It is because we have found our hearts’ true desire that all of our endeavors become more satisfying, which they are not in and of themselves. Our undertakings become satisfying because we, God’s priestly people, consecrate ourselves and all we do to Him.

(A homily preached at Holy Family Parish this morning)

Wednesday, September 26, 2007

To love is to suffer, or passion=desire

It is certainly a cliché to write that we must be willing to suffer for that which we love. It is worthwhile, however, to unpack this truism a bit. We suffer in relation to our parents, who, for most of us, are the first people to whom we stand in relation in the world. I remember a conversation I had with my own mother ten years ago or so, during which, speaking about her relationship to her mother, she said: "At some point, we have to forgive our parents." This certainly made sense to me at the time, but only from the perspective of my need to forgive my parents. Now that I have been a parent myself for almost fourteen years, I still see the truth of her insight, but from a different perspective arising from my own experience.


While we have no need to forgive our Lord, we do need to stand willing to suffer for our love of Him who IS love made flesh, just as He suffered for love of us. This links back, at least in my mind, to yesterday's two hallmarks of authentic Christian witness: visible community and its link to authority. If to love means to stand willing to suffer, not for our love, which can all too easily become an abstraction, but for the people we love, then perhaps we have discovered another authentic hallmark of visible Christian community, along with its necessary link to authority. The need to endure in suffering manifests itself in several ways, first among which is by a willingness to forgive and to be reconciled. Put concretely, if we walk away from community, be it our spouse, our family, friends, a small intentional group of Christians, our parish, or the Church the first time our love is the cause of suffering, then the question poses itself as to the nature of our attachment. In other words, did we really love, or just experience some nice feelings? If we leave when the experience of the nice feelings is replaced by different, less enjoyable feelings, then the question about the nature of the attraction remains an open question.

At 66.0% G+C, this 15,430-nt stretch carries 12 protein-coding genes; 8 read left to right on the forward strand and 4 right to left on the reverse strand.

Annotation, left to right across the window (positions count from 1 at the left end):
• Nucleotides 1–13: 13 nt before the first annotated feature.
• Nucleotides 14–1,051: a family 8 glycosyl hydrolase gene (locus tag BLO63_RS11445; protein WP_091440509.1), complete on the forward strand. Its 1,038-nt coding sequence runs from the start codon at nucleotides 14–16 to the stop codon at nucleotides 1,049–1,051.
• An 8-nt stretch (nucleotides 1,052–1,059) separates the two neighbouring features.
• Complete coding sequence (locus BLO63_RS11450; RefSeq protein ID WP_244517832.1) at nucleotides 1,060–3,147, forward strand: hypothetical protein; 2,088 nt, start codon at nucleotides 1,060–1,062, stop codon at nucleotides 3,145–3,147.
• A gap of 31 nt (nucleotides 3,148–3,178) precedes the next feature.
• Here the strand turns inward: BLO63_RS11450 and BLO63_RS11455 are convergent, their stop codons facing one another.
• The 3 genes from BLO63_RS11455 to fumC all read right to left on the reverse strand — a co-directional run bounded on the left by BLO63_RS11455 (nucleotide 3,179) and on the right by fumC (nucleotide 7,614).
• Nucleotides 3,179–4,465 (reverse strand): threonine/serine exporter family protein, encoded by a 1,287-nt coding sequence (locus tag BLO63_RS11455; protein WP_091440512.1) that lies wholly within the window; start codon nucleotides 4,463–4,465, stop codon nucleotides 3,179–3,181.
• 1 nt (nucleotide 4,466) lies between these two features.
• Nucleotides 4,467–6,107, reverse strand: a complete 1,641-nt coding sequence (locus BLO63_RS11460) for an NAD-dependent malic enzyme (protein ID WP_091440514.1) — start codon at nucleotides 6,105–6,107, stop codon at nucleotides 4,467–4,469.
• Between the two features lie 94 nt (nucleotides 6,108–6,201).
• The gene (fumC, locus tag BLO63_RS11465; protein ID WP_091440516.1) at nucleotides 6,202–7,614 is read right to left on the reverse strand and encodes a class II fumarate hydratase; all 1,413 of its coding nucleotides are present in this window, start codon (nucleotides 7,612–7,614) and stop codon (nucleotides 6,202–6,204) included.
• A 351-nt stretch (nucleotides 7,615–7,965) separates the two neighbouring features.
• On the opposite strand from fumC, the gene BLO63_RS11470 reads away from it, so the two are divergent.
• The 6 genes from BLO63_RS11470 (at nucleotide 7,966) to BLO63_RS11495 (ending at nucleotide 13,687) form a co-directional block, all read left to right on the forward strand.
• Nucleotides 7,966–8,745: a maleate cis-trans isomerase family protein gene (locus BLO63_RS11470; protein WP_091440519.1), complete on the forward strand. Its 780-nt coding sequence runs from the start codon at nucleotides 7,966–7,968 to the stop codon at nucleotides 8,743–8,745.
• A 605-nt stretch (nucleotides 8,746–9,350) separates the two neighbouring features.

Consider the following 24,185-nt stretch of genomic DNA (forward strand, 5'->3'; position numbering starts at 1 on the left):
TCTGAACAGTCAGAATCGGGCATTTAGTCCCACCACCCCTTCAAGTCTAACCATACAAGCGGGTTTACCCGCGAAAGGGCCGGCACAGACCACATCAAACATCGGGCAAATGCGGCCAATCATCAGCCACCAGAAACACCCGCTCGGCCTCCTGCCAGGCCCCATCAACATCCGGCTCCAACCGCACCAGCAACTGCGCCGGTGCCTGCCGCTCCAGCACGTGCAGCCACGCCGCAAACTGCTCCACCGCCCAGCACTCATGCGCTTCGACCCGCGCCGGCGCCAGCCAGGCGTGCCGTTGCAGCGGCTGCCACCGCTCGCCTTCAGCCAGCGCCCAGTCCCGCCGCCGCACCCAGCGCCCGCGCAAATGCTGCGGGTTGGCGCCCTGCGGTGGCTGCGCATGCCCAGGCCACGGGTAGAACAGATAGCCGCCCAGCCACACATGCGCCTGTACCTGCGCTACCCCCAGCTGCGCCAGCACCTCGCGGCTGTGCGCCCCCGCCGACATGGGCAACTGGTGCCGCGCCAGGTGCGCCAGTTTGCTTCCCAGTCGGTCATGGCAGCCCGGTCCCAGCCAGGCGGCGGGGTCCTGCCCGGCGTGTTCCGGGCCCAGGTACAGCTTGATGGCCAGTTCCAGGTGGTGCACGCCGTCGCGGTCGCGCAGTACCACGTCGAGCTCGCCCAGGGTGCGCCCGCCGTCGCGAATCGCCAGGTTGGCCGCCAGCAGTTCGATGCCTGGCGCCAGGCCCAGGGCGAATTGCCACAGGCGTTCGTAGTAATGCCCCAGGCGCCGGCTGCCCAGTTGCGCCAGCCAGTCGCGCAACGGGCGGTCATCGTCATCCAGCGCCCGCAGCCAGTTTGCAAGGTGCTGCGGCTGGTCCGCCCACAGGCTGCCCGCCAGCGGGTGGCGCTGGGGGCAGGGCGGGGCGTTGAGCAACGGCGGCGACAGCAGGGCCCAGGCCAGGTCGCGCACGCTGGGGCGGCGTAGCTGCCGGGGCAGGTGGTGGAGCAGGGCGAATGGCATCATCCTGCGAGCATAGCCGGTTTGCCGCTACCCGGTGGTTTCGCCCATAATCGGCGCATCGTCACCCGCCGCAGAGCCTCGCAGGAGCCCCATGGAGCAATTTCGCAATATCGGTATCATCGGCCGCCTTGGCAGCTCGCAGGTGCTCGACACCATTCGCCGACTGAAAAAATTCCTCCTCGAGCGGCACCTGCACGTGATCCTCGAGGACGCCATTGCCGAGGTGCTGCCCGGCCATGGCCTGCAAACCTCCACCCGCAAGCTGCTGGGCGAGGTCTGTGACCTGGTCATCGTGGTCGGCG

"Our encounter with a vital Christian community or a Christian who is striking," observes Fr. Giussani, occurs "because he or she says something to us that we feel to be true, has an incomparable newness, freshness, and value" (The Journey to Truth Is an Experience 95). This constitutes, to translate it into a recognizable category, an "experience of an encounter". Such encounters are experiences "of freshness whose depth is proportional to our awareness of its being rooted in a long history" (95). The long history in which this uniquely Christian encounter, either in the form of a community or a person, if it is authentic, is rooted in tradition. "This is to say that the encounter with that community or that [person] brings us tidings that spring from a life lived through the centuries, through tradition" (95). Therefore, we have to "educate ourselves to love this past life that has moved through the centuries to reach us with the visage of our life today" (95). This education in the tradition constitutes the larger context of our community and relationships today. This education also prepares each of us to "become an 'encounter' for companions and friends" (95).

If the Buddha was right that to live is to suffer, then Christ brings us a deeper, more important, truth: to love is to suffer even more than merely to live. What is more important about the truth of Christ is that our suffering is not in vain, but for a purpose. This purpose is the very reason we exist, love. So, it is not the point of existence to rise above suffering by seeking to extinguish ourselves and enter into nirvana, but to become fully ourselves in relation to others through love, which is ultimate happiness both in this life and the next.

Tuesday, September 25, 2007

The Mystery of Christ: Church and Kingdom

This post is the convergence of my experiences of yesterday, specifically the meeting of The Cathedral of the Madeleine Book Club, during which we discussed Jesus of Nazareth, by Pope Benedict XVI, and a Baptism I was privileged to perform, along with my morning reading. To me, it verifies that the journey to truth is, indeed, an experience, a convergence of experiences.

The Mystery of Christ is ever present and all pervasive. A witness to Christ's mysterious presence "is only authentically Christian insofar as it has two factors at heart" (The Journey to Truth Is an Experience 89). The two factors any authentically Christian witness must possess are, according to Fr. Giussani, "visibly expressed unity and the link to authority," specifically the bishop, through whom the visibly united community's authenticity is ensured, as is "its integration into the mystery of the Mystical Body", which integration, incorporation, allows the community "its participation in [Christ's] redeeming power" (89).